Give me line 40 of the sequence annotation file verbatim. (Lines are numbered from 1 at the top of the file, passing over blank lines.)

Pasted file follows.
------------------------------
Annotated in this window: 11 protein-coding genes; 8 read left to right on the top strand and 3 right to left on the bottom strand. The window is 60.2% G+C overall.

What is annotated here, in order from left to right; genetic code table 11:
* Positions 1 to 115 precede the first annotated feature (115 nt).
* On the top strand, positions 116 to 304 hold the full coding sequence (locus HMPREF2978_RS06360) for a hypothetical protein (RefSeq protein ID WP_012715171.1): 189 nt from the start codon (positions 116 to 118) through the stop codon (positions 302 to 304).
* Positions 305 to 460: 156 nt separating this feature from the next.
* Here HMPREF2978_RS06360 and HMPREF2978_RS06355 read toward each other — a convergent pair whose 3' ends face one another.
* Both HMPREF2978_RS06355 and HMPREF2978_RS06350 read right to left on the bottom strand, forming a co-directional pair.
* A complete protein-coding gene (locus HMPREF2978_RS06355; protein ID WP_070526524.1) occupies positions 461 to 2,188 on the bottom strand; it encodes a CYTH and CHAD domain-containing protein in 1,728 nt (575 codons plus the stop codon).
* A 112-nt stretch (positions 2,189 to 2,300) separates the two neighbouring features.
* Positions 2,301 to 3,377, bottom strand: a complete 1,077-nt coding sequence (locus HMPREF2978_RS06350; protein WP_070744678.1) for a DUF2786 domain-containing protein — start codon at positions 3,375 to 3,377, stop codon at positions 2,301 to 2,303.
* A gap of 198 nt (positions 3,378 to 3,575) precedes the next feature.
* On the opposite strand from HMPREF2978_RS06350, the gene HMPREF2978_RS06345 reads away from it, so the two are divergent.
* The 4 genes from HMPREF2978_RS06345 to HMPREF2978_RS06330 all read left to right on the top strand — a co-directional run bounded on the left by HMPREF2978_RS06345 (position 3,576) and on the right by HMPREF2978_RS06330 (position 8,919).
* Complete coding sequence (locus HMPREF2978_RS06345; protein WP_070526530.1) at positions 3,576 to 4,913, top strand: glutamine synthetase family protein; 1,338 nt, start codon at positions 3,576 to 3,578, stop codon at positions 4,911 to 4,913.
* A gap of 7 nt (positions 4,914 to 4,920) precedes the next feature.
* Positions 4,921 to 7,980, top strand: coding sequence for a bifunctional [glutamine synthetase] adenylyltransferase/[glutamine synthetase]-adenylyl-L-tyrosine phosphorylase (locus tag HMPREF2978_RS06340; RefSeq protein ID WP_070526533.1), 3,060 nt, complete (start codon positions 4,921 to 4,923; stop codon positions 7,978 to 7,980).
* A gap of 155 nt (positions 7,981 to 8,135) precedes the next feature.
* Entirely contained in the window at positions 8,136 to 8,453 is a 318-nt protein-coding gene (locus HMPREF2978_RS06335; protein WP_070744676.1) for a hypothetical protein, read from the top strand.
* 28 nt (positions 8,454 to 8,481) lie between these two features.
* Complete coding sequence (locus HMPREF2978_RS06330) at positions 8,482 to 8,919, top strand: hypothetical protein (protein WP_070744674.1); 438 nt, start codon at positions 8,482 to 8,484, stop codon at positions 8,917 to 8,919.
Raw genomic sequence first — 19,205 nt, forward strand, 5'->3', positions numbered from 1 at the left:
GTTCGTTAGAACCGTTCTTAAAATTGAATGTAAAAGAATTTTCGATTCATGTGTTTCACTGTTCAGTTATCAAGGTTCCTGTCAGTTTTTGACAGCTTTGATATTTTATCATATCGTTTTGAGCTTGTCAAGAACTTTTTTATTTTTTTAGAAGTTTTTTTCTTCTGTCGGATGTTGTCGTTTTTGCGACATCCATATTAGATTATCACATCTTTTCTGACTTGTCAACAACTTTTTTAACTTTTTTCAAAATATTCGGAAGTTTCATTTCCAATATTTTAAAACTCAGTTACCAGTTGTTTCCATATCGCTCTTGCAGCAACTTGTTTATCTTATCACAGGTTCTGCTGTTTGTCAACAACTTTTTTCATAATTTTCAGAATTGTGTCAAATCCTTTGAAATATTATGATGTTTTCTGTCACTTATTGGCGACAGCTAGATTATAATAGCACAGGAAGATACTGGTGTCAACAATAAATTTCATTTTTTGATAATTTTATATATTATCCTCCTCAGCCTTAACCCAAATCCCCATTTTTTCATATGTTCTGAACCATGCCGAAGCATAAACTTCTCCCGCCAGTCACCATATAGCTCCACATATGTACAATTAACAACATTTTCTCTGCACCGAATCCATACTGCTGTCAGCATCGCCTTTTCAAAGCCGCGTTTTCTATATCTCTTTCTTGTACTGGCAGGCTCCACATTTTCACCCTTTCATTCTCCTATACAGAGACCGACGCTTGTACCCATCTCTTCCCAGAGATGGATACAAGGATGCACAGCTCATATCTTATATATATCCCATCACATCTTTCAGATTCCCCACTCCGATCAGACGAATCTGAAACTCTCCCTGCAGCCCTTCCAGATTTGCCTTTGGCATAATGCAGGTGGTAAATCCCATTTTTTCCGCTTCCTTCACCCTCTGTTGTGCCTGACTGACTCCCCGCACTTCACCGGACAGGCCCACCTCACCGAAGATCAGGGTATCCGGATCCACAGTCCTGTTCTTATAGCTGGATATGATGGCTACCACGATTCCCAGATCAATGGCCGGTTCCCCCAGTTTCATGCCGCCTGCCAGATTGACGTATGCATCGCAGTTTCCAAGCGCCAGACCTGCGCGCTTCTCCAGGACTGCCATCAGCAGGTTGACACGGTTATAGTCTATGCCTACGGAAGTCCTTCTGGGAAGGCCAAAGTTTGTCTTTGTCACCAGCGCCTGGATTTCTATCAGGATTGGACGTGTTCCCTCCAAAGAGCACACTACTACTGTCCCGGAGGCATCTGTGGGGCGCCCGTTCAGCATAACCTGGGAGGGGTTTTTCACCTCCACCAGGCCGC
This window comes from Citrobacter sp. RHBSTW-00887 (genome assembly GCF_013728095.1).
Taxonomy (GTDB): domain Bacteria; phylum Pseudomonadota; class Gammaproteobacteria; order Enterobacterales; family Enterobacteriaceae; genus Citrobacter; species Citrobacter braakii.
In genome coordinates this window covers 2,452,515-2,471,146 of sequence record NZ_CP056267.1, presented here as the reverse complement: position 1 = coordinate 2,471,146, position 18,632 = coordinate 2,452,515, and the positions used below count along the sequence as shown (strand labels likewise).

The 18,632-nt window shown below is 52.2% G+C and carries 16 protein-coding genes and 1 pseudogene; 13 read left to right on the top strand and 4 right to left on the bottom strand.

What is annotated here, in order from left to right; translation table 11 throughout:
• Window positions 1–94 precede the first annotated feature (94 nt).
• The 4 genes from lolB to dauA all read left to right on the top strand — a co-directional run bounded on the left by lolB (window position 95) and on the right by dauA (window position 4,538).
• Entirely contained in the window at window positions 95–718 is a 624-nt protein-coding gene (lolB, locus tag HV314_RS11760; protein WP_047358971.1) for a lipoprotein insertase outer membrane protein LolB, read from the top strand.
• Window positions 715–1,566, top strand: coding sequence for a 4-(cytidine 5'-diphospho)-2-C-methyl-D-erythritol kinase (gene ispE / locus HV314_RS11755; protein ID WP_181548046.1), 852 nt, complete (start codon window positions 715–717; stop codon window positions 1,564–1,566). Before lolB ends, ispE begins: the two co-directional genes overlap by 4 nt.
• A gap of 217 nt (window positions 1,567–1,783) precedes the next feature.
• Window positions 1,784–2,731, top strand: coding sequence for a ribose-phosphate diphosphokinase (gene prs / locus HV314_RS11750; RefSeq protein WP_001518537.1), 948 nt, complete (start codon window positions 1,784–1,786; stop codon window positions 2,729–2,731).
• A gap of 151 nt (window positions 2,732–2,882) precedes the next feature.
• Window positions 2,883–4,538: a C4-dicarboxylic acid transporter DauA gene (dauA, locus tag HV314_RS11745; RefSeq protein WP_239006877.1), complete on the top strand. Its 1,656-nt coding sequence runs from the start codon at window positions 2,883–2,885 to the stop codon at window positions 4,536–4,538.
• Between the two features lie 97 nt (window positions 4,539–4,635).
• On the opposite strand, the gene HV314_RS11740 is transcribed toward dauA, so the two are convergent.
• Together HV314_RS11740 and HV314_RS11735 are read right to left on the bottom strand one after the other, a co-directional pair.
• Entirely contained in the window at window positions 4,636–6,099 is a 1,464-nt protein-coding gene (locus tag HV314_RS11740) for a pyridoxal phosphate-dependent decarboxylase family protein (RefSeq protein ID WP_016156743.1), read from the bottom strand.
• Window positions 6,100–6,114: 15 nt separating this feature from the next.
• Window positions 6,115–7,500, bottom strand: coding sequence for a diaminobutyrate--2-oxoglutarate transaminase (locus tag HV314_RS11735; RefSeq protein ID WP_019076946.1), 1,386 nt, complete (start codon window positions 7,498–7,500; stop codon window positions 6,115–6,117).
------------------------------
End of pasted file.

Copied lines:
• Window positions 6,100–6,114: 15 nt separating this feature from the next.